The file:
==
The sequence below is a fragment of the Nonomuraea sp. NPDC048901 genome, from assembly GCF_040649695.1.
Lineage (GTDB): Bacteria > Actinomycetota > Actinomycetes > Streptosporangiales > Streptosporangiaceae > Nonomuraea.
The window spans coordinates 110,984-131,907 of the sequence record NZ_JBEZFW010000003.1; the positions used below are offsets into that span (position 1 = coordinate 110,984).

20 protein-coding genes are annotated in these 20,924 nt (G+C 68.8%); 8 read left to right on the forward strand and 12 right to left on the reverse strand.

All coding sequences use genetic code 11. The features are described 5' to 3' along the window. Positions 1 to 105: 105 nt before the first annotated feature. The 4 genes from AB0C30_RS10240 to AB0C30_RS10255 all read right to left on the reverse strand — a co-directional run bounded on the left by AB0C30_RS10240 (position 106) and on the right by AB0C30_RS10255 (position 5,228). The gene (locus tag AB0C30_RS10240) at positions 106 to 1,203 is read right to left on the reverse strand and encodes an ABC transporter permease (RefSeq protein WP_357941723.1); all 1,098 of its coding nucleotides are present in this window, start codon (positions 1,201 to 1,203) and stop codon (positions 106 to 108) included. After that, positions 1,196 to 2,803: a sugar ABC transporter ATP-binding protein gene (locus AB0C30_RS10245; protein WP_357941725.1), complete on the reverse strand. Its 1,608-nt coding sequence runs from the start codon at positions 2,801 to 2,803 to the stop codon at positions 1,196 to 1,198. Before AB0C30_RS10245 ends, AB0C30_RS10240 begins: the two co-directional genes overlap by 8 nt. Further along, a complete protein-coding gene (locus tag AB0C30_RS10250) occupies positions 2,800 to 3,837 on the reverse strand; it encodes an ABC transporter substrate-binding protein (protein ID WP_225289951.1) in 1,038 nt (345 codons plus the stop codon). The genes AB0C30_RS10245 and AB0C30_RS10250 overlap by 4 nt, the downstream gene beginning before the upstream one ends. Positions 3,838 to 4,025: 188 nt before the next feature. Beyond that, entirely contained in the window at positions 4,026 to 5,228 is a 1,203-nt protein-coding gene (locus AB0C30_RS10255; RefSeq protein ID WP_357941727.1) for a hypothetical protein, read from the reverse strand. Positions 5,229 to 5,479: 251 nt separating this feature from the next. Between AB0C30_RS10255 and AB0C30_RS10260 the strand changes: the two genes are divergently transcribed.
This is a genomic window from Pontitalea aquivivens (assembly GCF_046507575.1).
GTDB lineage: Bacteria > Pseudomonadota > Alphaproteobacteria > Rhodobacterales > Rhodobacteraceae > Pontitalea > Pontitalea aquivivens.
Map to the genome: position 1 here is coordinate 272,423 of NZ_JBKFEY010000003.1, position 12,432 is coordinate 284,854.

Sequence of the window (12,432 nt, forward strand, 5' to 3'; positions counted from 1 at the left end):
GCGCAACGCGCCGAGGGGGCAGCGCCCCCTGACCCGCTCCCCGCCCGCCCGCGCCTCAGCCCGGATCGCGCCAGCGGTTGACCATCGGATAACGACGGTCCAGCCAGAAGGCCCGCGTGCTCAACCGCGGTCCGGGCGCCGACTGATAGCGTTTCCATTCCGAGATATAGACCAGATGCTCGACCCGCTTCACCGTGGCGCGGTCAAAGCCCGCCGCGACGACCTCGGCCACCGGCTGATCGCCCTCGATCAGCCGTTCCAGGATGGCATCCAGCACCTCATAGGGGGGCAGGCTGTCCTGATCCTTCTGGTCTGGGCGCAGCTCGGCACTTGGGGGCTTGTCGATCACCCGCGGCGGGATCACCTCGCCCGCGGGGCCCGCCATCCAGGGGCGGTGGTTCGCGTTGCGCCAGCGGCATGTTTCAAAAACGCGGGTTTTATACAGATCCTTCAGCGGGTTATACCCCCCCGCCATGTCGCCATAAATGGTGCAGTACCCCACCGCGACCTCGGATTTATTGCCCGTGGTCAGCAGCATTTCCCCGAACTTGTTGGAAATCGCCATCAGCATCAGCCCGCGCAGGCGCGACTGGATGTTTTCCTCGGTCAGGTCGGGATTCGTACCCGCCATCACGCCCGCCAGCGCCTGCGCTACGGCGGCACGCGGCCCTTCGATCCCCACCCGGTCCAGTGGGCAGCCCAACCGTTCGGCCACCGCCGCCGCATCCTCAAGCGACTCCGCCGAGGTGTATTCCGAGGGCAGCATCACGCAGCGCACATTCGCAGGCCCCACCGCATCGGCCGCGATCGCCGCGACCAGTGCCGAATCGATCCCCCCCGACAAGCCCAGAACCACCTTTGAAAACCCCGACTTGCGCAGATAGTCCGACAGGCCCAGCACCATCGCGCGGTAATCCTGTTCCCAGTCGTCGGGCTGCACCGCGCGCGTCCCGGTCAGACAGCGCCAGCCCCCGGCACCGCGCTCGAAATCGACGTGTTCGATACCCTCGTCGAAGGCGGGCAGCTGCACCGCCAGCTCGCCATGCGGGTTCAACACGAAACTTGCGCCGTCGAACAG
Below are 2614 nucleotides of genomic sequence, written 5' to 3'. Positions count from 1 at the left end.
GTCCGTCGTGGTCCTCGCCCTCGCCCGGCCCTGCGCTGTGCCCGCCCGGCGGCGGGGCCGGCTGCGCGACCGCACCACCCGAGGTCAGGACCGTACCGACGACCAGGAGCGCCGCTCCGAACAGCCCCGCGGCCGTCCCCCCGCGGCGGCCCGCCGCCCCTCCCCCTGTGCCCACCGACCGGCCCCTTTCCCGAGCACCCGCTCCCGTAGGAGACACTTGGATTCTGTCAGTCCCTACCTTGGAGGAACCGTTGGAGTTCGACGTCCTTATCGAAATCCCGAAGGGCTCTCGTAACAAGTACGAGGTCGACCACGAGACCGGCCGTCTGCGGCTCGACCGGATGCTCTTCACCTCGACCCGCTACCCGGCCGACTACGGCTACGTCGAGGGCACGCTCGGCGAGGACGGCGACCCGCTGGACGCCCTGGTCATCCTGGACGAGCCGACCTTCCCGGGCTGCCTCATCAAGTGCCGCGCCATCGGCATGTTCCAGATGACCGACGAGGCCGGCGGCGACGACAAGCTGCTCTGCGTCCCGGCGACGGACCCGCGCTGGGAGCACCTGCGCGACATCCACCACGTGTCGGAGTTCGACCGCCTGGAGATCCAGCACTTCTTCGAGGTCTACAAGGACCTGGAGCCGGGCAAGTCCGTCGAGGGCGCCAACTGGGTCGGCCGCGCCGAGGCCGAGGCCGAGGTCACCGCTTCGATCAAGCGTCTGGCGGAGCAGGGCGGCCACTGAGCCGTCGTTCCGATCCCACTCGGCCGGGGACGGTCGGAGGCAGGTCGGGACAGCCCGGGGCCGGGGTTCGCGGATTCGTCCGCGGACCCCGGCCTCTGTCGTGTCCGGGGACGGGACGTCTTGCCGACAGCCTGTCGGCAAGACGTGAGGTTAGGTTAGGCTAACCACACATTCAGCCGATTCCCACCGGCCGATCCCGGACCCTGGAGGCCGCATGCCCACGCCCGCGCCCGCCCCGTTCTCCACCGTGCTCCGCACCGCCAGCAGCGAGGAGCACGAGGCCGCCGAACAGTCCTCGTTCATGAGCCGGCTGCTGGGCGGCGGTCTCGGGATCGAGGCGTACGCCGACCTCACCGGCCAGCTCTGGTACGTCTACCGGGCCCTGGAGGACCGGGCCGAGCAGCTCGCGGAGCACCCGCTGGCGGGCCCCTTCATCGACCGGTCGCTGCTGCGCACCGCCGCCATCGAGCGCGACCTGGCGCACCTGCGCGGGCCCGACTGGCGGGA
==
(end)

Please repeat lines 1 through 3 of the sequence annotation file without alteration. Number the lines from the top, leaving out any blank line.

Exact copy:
The sequence below is a fragment of the Nonomuraea sp. NPDC048901 genome, from assembly GCF_040649695.1.
Lineage (GTDB): Bacteria > Actinomycetota > Actinomycetes > Streptosporangiales > Streptosporangiaceae > Nonomuraea.
The window spans coordinates 110,984-131,907 of the sequence record NZ_JBEZFW010000003.1; the positions used below are offsets into that span (position 1 = coordinate 110,984).